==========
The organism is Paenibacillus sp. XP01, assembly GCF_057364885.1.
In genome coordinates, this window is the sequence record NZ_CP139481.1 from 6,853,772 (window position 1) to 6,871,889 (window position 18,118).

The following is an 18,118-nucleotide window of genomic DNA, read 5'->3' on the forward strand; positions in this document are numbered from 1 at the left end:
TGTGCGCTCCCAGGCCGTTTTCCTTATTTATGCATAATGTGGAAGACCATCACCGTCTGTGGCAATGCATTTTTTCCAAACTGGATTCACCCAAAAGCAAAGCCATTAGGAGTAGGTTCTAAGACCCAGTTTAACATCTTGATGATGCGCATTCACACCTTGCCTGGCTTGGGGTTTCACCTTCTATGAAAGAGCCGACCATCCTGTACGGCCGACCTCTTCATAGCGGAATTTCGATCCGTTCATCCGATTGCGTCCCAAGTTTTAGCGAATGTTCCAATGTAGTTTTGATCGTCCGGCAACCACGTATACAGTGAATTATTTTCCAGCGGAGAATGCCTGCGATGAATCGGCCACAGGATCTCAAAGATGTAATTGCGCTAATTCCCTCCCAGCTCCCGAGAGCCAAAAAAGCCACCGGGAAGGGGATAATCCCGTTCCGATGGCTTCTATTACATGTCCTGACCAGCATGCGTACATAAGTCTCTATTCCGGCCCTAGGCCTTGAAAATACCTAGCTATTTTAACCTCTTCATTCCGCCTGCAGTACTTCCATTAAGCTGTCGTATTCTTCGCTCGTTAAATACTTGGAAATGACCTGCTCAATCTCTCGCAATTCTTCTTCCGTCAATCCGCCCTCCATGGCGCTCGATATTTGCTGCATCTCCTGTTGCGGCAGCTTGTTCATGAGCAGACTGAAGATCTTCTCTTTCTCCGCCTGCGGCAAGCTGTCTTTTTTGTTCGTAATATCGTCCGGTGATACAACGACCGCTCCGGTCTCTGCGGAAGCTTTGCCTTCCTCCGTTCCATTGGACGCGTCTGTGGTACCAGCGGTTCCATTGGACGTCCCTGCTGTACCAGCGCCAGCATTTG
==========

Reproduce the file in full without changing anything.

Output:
The organism is Paenibacillus sp. XP01, assembly GCF_057364885.1.
In genome coordinates, this window is the sequence record NZ_CP139481.1 from 6,853,772 (window position 1) to 6,871,889 (window position 18,118).

The following is an 18,118-nucleotide window of genomic DNA, read 5'->3' on the forward strand; positions in this document are numbered from 1 at the left end:
TGTGCGCTCCCAGGCCGTTTTCCTTATTTATGCATAATGTGGAAGACCATCACCGTCTGTGGCAATGCATTTTTTCCAAACTGGATTCACCCAAAAGCAAAGCCATTAGGAGTAGGTTCTAAGACCCAGTTTAACATCTTGATGATGCGCATTCACACCTTGCCTGGCTTGGGGTTTCACCTTCTATGAAAGAGCCGACCATCCTGTACGGCCGACCTCTTCATAGCGGAATTTCGATCCGTTCATCCGATTGCGTCCCAAGTTTTAGCGAATGTTCCAATGTAGTTTTGATCGTCCGGCAACCACGTATACAGTGAATTATTTTCCAGCGGAGAATGCCTGCGATGAATCGGCCACAGGATCTCAAAGATGTAATTGCGCTAATTCCCTCCCAGCTCCCGAGAGCCAAAAAAGCCACCGGGAAGGGGATAATCCCGTTCCGATGGCTTCTATTACATGTCCTGACCAGCATGCGTACATAAGTCTCTATTCCGGCCCTAGGCCTTGAAAATACCTAGCTATTTTAACCTCTTCATTCCGCCTGCAGTACTTCCATTAAGCTGTCGTATTCTTCGCTCGTTAAATACTTGGAAATGACCTGCTCAATCTCTCGCAATTCTTCTTCCGTCAATCCGCCCTCCATGGCGCTCGATATTTGCTGCATCTCCTGTTGCGGCAGCTTGTTCATGAGCAGACTGAAGATCTTCTCTTTCTCCGCCTGCGGCAAGCTGTCTTTTTTGTTCGTAATATCGTCCGGTGATACAACGACCGCTCCGGTCTCTGCGGAAGCTTTGCCTTCCTCCGTTCCATTGGACGCGTCTGTGGTACCAGCGGTTCCATTGGACGTCCCTGCTGTACCAGCGCCAGCATTTG